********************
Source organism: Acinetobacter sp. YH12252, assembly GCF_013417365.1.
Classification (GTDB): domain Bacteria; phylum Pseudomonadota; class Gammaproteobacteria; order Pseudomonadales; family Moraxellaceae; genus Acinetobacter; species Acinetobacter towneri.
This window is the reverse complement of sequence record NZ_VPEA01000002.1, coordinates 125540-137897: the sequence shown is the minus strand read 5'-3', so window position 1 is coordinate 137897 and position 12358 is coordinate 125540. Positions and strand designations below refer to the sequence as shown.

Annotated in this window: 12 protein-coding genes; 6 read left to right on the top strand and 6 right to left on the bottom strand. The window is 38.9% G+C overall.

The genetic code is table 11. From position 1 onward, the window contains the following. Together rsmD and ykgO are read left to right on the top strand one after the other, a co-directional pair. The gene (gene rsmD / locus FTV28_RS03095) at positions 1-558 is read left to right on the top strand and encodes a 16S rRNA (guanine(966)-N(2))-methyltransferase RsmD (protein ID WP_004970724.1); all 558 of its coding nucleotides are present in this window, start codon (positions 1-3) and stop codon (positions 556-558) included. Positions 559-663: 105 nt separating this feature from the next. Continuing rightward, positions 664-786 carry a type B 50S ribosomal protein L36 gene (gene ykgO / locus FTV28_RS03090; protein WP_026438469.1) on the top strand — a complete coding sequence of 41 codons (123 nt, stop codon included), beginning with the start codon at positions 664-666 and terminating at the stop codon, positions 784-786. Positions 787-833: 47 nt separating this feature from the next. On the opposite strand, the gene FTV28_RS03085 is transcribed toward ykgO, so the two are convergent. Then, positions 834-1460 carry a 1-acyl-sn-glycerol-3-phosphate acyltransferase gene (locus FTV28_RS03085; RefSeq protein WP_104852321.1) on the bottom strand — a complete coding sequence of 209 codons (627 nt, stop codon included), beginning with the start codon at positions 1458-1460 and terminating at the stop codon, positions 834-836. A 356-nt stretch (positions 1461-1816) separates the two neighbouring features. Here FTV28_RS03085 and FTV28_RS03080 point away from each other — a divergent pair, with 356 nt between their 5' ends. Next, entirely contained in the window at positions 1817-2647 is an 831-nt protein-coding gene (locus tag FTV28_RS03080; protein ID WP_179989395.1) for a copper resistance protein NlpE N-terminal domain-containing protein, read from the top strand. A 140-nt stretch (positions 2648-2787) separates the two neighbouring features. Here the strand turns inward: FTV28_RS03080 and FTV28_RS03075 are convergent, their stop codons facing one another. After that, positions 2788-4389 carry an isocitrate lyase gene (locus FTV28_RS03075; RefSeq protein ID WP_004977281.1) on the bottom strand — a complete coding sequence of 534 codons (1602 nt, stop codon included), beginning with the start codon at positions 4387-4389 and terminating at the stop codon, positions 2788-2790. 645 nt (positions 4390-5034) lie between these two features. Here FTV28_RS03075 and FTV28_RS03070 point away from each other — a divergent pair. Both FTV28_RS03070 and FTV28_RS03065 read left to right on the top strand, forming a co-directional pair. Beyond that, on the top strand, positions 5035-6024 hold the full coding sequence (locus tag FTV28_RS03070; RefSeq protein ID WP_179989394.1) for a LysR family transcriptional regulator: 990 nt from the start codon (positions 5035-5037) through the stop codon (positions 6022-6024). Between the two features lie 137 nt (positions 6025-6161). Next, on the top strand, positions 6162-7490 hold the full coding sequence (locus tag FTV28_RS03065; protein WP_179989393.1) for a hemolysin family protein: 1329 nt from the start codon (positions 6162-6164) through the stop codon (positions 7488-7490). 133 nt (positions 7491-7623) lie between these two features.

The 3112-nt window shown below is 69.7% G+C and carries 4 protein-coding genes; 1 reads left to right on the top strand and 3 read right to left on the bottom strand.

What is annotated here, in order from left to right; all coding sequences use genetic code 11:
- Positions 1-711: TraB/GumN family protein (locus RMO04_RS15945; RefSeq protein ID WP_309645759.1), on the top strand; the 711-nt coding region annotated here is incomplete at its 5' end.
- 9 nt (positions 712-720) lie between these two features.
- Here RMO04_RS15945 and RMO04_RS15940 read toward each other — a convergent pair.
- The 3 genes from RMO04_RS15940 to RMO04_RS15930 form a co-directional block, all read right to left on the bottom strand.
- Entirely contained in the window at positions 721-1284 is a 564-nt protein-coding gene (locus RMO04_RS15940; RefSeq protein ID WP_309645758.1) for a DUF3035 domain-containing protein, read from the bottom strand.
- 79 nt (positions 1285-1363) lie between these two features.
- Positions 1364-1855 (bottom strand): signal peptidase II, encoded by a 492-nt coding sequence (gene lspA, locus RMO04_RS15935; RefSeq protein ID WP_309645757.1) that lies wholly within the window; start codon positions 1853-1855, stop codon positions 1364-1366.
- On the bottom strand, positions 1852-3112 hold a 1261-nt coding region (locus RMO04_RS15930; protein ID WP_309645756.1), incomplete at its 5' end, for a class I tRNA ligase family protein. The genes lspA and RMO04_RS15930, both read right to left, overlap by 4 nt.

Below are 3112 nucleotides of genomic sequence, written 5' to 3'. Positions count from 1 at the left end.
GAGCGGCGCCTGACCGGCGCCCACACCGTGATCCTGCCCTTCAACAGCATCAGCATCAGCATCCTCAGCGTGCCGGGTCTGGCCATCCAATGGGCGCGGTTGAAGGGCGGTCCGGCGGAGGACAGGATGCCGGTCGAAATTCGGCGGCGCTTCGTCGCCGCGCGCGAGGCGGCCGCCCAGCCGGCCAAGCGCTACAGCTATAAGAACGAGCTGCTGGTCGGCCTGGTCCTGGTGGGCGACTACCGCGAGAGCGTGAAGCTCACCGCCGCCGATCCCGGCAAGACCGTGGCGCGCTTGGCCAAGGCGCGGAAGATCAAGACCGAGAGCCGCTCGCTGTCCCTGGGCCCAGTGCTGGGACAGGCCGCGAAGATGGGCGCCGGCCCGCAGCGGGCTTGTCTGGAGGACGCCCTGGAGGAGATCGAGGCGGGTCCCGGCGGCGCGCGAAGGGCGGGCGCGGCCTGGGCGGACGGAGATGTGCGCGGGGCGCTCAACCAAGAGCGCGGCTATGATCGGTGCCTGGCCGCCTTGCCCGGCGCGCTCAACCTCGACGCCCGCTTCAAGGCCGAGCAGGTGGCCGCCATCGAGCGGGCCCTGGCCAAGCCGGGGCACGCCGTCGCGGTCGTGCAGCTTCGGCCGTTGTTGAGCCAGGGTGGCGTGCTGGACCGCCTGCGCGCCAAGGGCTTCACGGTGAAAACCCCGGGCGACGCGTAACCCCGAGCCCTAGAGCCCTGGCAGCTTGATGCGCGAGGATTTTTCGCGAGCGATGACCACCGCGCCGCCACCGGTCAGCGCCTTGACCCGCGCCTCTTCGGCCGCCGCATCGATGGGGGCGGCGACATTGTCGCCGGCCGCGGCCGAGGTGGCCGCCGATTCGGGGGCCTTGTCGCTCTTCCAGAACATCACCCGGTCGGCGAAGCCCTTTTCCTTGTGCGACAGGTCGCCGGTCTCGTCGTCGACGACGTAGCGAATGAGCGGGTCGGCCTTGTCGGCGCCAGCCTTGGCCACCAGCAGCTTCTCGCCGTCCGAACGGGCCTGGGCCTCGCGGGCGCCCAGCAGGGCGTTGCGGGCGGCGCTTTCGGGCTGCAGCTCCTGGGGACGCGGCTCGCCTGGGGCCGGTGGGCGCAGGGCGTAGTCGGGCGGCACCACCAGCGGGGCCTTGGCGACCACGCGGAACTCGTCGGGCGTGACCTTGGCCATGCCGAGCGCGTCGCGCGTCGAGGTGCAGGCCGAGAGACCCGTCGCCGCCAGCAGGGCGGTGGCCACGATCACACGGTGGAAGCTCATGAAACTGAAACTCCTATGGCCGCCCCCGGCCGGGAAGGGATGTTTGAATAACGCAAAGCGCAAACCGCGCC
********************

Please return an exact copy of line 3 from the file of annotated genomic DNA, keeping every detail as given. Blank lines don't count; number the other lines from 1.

This window is the reverse complement of sequence record NZ_VPEA01000002.1, coordinates 125540-137897: the sequence shown is the minus strand read 5'-3', so window position 1 is coordinate 137897 and position 12358 is coordinate 125540. Positions and strand designations below refer to the sequence as shown.